Contemporary book authors 2016 as research topics

Good research paper topics for your literature class are to write about contemporary literature, new book authors, and contemporary poetry. In new literature books, contemporary authors and poets write about history, travel, foreign places and war.

Learn more about contemporary book authors. (Credit: Pexels)

Learn more about contemporary book authors. (Credit: Pexels)

For your term paper, here is a sampling of contemporary authors.

Homegoing, by Yaa Gyasi

For your term paper, you can write about contemporary authors who use history to guide a fictional story. Debut author Yaa Gyasi received a $1 million advance for Homegoing, her novel about eight generations of descendants from Ghana’s slave trade. Born in Ghana, Gyasi moved with her family at age three to the United States and settled in Alabama. She earned degrees in English from Stanford University and the Iowa Writers Workshop. As a sophomore in college, she returned to Ghana to visit the infamous Cape Coast Castle, a hub for the Atlantic slave trade.

Gyasi’s book, Homegoing, fictionalizes the very different lives of blacks at the fort. Some black women married the British soldiers stationed there and led relatively easy lives. Others, who were imprisoned underground, were sold as slaves and shipped to America. After visiting the fort, Gyasi remarked in “A 26-Year-old Looks to the Past for Her Literary Debut,” by Sarah Begley in June 5, 2016: “That juxtaposition of the majesty upstairs with the awfulness and despair downstairs really struck me,” she said. “I was really struck also that there were women upstairs who maybe didn’t understand or realize what was going on underneath them.” In her book, Gyasi follows the descendants of half-sisters from 1850, through the Harlem Renaissance to the 21st century.

Back to Russia, by Guillermo Erades

Time and place are themes in many contemporary books that would make an interesting term paper topic. Born in Spain, author Guillermo Erades has lived all over the world. At the age of 20, he got his first job with the European Union stationed in Moscow. It was the turn of the 21st century at the beginning of the Vladimir Putin years and the experience changed his life. He said the job and the city had a Wild West feeling. Erades’ goal in writing Back to Russia was the desire “to write a love story between a main character and a city. Moscow has marked me as a person and given me a lot in my life. I thought I’d pay it back with a book,” in “Writers to Watch Spring 2016: Anticipated Debut Fiction,” by Daniel Lefferts at January 29, 2016.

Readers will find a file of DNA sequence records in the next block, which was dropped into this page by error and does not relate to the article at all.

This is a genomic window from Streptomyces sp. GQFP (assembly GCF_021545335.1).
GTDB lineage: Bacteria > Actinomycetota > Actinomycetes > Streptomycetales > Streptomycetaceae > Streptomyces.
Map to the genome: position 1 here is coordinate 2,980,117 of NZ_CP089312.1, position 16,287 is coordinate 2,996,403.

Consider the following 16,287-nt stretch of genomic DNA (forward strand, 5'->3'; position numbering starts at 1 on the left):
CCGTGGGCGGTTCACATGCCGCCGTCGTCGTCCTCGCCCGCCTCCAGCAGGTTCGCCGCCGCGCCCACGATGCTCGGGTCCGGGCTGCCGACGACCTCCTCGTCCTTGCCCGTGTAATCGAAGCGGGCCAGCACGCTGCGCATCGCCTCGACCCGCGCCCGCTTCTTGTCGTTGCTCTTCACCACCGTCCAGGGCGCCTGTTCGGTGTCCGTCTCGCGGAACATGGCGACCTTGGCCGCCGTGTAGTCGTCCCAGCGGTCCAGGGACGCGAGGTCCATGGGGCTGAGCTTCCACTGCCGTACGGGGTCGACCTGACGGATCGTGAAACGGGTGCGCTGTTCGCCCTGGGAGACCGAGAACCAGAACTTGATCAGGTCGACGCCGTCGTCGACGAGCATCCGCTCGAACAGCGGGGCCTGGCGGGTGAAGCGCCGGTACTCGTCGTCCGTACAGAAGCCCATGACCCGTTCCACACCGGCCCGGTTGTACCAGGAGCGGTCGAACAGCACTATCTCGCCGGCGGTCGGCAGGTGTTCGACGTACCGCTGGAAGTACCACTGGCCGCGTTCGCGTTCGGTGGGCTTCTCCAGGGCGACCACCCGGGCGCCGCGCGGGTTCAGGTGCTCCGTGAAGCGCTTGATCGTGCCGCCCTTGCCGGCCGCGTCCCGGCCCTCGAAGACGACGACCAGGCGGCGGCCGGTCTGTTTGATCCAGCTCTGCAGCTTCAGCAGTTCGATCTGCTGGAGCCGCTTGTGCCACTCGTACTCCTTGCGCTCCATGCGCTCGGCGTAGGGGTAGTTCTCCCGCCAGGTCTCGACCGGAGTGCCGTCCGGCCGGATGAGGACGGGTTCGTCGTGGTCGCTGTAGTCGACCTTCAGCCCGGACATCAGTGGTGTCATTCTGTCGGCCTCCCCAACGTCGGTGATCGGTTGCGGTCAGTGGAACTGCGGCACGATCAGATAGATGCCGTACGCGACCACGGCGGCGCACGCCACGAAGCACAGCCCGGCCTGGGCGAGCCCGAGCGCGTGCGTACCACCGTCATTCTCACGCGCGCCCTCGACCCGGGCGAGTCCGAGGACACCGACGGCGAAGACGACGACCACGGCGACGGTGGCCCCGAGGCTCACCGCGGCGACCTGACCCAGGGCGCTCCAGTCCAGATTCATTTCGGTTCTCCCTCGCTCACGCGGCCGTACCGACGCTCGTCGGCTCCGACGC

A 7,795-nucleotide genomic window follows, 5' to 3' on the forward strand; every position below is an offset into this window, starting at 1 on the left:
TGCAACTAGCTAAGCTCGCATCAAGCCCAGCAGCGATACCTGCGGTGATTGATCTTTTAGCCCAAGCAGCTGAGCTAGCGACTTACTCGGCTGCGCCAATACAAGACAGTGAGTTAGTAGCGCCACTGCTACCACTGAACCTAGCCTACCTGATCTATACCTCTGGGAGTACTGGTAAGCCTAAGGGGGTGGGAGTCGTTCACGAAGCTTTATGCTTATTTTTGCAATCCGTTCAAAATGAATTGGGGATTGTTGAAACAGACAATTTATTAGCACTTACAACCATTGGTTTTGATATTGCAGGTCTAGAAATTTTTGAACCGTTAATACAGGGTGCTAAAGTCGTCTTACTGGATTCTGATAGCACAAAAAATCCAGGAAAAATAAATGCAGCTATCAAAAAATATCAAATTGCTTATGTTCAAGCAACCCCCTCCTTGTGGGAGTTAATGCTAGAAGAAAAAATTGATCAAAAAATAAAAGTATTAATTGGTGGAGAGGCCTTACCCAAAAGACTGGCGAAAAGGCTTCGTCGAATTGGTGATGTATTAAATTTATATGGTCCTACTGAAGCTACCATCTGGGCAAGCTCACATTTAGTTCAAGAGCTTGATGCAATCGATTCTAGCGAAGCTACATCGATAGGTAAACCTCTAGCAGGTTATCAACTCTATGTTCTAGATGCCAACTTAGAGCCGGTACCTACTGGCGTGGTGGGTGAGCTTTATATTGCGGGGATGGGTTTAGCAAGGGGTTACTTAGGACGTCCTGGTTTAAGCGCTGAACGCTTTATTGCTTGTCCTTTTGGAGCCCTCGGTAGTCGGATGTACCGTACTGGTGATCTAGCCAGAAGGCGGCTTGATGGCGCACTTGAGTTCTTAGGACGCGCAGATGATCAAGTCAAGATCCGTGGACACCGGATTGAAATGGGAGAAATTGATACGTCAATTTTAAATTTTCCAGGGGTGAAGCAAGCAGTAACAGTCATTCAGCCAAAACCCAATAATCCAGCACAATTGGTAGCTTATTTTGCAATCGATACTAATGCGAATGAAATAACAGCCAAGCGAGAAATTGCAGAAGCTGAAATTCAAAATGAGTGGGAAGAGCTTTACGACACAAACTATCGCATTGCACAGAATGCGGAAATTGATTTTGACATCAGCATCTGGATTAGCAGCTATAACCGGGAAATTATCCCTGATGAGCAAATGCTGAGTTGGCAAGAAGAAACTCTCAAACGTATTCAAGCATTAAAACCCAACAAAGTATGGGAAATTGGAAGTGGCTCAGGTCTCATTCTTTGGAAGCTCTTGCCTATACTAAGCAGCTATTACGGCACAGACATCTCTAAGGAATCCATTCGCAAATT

Look: Poems, by Solmaz Sharif

Effects of war and trying to understand it through poetry often go hand in hand. Of Iranian ethnicity, born in Turkey and now a teacher at Stanford University, Solmaz Sharif crafted poems out of sterile military language for her debut book of poems, Look. Interspersing phrases from the U.S. Department of Defense Dictionary of Military and Associated Terms throughout her poems, she comments on how military language causes violence to human lives and to language itself. She said: “It matters what you call a thing.”

Sharif begins her poems with the Iran-Iraq War, which killed one million people, including her uncle. He serves as her muse, and she elegizes him in a poem. She also juxtaposes language against reality during war and conflict, and reveals the seductive nature of war. In “Summer Reads,” a writer in World Literature Today, May 1, 2016, said: “I am drawn to the book because of these thoughts on language and because of her gathering of fragmented wartime narratives.”

For more information, check out Questia’s library on Literature.

Who are some of your favorite contemporary authors or poets? Tell us in the comments.

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